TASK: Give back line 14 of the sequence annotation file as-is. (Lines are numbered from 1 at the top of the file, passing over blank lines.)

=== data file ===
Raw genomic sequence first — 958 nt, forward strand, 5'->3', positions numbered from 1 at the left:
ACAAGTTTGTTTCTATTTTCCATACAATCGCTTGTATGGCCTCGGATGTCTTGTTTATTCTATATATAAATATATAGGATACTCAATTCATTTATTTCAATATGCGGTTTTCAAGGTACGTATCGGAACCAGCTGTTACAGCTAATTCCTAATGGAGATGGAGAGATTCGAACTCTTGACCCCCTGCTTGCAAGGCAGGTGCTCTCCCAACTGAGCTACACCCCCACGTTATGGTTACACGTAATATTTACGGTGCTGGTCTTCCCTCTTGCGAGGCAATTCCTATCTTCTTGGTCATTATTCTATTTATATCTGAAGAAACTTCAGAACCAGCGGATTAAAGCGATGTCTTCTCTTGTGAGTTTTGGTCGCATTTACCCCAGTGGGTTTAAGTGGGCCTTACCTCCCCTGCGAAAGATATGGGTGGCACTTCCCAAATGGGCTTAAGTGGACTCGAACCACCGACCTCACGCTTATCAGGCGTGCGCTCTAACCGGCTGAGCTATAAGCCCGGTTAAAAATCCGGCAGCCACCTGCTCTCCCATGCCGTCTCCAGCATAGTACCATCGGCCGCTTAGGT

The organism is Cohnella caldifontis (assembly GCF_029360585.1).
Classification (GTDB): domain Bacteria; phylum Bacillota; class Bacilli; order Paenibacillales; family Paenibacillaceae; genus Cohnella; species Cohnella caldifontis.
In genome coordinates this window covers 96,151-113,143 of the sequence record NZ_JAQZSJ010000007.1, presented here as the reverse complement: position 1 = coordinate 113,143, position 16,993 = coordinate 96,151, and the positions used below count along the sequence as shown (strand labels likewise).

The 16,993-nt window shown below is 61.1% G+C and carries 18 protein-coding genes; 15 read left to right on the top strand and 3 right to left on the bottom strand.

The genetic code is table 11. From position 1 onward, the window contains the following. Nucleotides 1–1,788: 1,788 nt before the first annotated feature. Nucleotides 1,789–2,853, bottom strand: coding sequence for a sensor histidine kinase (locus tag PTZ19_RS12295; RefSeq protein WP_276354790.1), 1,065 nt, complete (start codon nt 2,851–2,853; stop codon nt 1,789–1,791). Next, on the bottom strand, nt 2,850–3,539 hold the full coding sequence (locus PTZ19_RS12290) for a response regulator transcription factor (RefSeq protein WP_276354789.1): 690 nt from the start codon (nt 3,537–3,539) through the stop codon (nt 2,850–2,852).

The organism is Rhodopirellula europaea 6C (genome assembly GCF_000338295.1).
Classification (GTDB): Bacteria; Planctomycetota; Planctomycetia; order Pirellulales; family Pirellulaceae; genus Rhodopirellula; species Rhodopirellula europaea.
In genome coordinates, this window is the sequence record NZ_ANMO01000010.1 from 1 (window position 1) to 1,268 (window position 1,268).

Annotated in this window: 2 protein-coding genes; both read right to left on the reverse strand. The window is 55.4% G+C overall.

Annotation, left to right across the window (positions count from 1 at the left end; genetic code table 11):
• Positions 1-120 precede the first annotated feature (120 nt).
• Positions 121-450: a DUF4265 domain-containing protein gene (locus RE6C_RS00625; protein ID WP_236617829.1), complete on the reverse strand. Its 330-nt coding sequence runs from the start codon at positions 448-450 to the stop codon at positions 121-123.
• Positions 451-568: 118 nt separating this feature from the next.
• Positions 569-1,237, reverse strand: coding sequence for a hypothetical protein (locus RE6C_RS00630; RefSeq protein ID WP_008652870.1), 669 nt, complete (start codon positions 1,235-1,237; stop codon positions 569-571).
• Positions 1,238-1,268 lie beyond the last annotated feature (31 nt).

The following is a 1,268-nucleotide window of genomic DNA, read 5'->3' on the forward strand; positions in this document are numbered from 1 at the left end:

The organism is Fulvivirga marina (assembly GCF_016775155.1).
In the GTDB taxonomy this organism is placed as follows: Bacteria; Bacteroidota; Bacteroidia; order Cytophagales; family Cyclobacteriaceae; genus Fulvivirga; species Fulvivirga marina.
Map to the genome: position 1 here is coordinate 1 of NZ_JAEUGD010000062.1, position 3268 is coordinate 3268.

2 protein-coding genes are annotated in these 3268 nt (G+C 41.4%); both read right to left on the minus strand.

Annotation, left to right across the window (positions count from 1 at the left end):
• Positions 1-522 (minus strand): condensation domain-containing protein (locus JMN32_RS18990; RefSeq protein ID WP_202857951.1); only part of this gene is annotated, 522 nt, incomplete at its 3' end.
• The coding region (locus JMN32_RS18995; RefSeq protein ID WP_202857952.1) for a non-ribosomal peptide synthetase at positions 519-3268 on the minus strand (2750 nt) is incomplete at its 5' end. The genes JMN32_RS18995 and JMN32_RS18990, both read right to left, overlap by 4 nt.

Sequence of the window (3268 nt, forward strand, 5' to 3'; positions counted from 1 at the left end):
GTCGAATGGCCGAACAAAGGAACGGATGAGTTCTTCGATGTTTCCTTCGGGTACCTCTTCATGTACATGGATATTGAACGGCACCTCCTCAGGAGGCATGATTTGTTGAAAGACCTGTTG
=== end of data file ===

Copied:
• Positions 121-450: a DUF4265 domain-containing protein gene (locus RE6C_RS00625; protein ID WP_236617829.1), complete on the reverse strand. Its 330-nt coding sequence runs from the start codon at positions 448-450 to the stop codon at positions 121-123.